How gifted brains work
Posted May 4, 2005
Special to World Science
Highly intelligent people use slightly different brain circuitry to solve IQ test problems than their less gifted peers, some new studies have found.
The findings are sparking some debate, because different experiments have given different results, leading to different opinions on how highly intelligent brains work. Nonetheless, researchers say they’re hopeful that the findings have enough aspects in common to eventually give clear answers—and possibly, some speculate, help researchers devise techniques to improve thinking abilities.
“Where in the brain is intelligence? Are we getting close to an answer?” Richard J. Haier of the University of California at Irvine, who has conducted many studies on individual differences in intelligence, asked rhetorically. “I think we are.”
One new study has found that although people show increased activity in several brain
regions while taking IQ tests, gifted people show even greater activity in these regions.
This difference was especially pronounced in a zone called the posterior parietal cortex, at the top-back of the head, the researchers found, suggesting further study of this area might give insights into how intelligence works.
The researchers—Kun Ho Lee at Seoul National University in Korea, and others at Yale University in New Haven, Conn., and other institutions—published the findings in the Aug. 22 early online edition of the research journal
The posterior parietal cortex is considered important for “working memory”—the ability to hold items actively in mind, as when remembering a phone number for a few seconds, according to the researchers. Thus, high intelligence might partly be a fairly straightforward matter of more working memory capacity, the researchers said.
But the claim of a special role for this brain area was somewhat unusual in light of previous studies.
Of several past studies of highly intelligent people’s brain functions, most hadn’t suggested a special role for this region, though most did include it among several areas thought to be important for intelligence. However, at least one previous study did find a special role for this region, as Lee did. Also, Lee and colleagues noted, this area was enlarged in Einstein’s brain.
Nonetheless, Haier says the evidence overall doesn’t point to one brain area as having overarching importance in intelligence. “The idea that there is only one site for general intelligence has been proposed from time to time,” but the bulk of the evidence refutes it, he said.
The evidence does, however, point to a specific network of brain areas underlying intelligence, Haier said. Thus, this whole network could be studied to get a better understanding of intelligence.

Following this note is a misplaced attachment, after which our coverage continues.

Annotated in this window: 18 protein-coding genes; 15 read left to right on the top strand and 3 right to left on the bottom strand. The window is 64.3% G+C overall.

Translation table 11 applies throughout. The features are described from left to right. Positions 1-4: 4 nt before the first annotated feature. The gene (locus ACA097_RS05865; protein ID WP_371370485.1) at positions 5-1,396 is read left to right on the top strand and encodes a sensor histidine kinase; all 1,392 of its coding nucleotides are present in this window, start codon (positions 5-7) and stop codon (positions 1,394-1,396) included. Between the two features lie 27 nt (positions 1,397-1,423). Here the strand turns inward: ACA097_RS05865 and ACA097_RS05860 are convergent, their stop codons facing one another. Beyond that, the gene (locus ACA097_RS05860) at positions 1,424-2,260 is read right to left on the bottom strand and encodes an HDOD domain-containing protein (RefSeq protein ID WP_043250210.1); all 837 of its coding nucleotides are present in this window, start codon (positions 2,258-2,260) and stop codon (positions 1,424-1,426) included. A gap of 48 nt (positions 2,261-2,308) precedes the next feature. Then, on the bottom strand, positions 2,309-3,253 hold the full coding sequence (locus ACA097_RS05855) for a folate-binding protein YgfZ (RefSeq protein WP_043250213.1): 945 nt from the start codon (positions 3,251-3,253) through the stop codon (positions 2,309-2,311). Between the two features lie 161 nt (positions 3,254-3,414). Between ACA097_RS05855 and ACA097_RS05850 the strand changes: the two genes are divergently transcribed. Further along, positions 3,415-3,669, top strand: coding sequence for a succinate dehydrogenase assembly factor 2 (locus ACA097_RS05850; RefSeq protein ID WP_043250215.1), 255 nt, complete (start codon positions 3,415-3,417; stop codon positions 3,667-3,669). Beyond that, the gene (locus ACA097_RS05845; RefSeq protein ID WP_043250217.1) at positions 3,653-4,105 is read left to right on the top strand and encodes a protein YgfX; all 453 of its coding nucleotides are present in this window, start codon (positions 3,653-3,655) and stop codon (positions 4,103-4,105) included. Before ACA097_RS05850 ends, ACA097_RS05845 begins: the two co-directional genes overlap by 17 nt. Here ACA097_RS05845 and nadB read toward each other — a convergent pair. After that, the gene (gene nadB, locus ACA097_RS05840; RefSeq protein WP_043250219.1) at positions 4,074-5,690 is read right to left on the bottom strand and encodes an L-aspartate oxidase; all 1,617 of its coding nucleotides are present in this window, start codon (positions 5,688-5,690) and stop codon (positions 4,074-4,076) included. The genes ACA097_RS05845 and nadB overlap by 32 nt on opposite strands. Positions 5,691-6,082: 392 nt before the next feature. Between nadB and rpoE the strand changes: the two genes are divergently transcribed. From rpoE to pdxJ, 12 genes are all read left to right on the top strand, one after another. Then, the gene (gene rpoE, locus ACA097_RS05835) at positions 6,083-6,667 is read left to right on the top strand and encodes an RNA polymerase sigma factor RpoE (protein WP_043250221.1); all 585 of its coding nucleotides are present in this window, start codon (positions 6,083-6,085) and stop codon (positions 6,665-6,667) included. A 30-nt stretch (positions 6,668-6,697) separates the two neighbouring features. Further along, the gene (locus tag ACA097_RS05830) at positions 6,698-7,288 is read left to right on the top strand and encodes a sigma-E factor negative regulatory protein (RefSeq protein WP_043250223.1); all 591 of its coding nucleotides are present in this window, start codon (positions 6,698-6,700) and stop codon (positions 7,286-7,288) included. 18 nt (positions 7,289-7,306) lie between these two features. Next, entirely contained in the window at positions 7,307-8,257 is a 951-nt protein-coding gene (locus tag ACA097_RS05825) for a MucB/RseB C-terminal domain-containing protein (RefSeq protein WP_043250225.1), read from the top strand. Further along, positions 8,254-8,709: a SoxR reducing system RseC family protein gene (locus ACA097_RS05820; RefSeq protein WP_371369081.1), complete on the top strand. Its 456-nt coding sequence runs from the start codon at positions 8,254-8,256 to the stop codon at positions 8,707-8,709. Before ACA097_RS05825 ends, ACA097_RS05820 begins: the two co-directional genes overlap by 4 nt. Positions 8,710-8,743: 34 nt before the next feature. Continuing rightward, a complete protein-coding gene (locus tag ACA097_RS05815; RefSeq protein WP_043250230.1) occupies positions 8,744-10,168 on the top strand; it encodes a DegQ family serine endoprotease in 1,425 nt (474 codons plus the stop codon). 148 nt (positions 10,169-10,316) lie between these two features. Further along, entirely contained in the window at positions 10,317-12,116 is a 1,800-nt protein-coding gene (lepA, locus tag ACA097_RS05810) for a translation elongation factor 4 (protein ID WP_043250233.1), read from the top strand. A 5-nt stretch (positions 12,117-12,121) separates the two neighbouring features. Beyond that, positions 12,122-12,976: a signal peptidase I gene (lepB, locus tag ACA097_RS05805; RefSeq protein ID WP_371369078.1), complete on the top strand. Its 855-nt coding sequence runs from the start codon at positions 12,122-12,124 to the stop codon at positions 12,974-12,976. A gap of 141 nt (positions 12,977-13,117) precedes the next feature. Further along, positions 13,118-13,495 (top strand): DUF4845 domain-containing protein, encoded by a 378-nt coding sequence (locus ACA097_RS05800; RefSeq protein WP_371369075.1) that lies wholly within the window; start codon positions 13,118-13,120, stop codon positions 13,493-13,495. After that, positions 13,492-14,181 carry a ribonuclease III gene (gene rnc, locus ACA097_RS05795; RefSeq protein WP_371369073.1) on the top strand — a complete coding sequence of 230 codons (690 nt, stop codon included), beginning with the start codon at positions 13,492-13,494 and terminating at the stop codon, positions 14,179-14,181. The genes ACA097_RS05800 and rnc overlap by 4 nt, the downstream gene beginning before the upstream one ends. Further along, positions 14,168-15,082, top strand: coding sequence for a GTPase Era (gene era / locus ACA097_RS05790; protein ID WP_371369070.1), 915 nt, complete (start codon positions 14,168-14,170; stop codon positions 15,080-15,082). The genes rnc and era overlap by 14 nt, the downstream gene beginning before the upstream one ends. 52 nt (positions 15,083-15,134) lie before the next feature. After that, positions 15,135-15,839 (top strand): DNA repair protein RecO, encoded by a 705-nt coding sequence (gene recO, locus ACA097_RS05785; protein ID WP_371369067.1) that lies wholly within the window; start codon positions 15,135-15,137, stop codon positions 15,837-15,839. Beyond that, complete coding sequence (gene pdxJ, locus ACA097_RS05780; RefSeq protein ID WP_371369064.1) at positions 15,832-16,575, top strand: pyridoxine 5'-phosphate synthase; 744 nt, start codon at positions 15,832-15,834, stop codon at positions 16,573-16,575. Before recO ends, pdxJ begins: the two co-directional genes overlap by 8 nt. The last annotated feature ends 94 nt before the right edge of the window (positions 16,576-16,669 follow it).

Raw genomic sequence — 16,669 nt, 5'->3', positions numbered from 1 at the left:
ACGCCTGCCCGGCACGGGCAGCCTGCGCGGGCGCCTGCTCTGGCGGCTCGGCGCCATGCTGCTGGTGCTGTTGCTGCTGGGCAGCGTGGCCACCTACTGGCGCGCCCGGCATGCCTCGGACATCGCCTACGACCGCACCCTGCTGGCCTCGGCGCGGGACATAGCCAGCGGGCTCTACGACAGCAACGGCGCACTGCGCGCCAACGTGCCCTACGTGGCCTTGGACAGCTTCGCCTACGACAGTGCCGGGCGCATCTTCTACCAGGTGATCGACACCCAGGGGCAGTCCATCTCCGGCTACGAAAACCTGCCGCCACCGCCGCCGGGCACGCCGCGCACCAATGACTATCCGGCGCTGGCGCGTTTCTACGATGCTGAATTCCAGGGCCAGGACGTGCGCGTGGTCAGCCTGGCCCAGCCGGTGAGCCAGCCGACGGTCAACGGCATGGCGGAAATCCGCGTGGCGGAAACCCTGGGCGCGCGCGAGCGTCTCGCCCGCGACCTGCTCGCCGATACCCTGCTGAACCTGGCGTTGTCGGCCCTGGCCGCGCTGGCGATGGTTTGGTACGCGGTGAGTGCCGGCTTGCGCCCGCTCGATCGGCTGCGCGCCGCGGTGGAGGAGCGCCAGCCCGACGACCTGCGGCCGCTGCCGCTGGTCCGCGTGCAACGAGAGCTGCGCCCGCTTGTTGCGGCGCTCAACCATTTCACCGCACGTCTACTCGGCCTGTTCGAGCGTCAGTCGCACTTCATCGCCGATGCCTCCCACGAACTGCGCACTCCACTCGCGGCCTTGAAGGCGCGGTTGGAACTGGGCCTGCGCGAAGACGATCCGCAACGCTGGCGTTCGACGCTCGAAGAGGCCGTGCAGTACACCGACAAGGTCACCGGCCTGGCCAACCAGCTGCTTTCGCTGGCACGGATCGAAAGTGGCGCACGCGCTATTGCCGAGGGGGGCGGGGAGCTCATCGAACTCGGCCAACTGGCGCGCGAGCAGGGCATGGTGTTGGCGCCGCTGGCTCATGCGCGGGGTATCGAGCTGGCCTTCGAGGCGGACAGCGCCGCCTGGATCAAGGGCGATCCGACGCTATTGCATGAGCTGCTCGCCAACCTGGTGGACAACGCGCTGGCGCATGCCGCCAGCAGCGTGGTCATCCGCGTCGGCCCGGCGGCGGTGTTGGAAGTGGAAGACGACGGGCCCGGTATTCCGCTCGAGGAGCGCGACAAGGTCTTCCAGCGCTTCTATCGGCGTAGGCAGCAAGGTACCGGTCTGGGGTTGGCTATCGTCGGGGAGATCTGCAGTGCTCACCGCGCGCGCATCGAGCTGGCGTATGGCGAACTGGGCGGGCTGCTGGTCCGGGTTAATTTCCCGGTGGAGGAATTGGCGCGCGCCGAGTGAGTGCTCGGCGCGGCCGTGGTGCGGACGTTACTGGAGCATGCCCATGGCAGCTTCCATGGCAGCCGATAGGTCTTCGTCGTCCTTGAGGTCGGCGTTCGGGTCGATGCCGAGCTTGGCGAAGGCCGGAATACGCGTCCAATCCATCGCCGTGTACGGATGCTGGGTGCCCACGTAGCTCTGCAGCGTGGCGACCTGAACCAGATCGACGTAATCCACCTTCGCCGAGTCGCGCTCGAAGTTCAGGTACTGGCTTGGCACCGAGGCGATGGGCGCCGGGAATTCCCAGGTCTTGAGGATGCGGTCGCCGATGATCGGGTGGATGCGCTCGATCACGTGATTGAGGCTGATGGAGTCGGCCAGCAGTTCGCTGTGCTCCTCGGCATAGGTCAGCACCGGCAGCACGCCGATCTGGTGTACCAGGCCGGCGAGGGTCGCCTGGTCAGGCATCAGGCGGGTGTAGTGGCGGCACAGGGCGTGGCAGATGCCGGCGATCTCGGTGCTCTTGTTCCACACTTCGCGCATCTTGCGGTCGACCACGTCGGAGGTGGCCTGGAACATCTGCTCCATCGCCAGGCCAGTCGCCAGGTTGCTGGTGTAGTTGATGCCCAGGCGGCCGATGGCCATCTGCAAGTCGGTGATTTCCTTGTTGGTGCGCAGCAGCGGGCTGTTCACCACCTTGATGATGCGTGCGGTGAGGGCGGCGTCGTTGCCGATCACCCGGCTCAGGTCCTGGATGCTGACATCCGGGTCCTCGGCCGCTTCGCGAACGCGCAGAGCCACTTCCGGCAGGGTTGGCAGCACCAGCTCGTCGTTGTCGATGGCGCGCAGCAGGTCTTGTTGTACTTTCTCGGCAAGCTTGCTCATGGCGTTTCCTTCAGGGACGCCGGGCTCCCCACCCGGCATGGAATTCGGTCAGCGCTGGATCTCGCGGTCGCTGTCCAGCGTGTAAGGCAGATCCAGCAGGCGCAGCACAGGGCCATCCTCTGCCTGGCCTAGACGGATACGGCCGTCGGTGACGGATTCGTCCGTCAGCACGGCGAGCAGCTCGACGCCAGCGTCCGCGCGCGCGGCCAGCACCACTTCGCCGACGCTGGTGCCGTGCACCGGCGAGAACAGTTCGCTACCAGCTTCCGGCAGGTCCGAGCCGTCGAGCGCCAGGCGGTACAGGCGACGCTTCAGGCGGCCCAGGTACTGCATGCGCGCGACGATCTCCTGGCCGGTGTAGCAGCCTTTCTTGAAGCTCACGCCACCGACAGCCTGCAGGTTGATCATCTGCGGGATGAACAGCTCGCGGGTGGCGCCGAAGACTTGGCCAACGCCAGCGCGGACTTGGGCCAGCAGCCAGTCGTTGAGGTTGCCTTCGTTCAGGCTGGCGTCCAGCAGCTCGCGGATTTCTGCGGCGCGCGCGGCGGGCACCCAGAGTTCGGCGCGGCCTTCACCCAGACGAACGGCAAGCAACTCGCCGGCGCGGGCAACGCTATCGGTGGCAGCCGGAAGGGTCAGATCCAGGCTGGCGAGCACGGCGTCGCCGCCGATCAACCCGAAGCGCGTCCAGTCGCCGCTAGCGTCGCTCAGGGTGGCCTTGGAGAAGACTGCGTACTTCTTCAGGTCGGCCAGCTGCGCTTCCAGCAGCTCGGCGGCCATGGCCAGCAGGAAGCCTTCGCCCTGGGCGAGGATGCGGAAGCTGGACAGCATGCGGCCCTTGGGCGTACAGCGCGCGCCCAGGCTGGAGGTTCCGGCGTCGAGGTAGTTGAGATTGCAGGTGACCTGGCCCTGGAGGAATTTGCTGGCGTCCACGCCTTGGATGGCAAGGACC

Most of this network lies in the cerebral cortex, the wrinkly surface of the brain that has been considered the seat of most higher cognitive functions.
The network, he added, has been identified in over 20 imaging studies of both brain structure and function.
In structural studies, “we have found very specific brain areas where more gray matter goes with higher IQ,” he said. Gray matter refers to parts of the brain consisting mostly of the central bodies of brain cells, rather than their long, thread-like extensions, which they use to transmit signals to other cells. IQ stands for intelligence quotient, a measure of intellectual capacity as determined by an intelligence test.
The cerebral cortex areas Haier identifies as key for intelligence include parts of the parietal cortex—same region Lee and colleagues focused on—but also parts of areas known as the frontal, temporal and occipetal cortex. These have been tied to attention and goal-seeking behavior, language abilities, and visual information processing, respectively.
One variable that has confounded IQ-test studies is that some of them actually find lower, not higher, brain activation among gifted people. This fits neatly with a hypothesis proposed by Haier—that more intelligent brains work more efficiently, so that brain circuits unnecessary for the task at hand aren’t used. But the phenomenon has perplexed researchers on the whole, since some studies show the opposite.
Haier has proposed that the phenomenon may be related to how hard a task is for a particular person. Haier and colleagues in 1995 arranged a study so that gifted and average people are assigned problems that are equally difficult for their intelligence level, and found that the effect vanished.
Overall, the effect seems to reflect the fact that intelligent people have “more activity in less brain volume,” said Norbert Jaušovec of the University of Maribor in Maribor, Slovenia, in an email. But the effect is still not fully understood, he added; for instance, it seems more pronounced in males than in females.
Lee proposes that a better understanding of the biological basis of intelligence could help researchers devise techniques to improve learning abilities.
There’s no evidence that one can enhance intelligence as a whole, he said, but one might be able to stimulate activity in certain brain areas to enhance learning. In a recent email, he said he is interested in a device called the transcranial magnetic stimulator, which through the use of magnetic fields “may be able to activate specific regions of our brain.”
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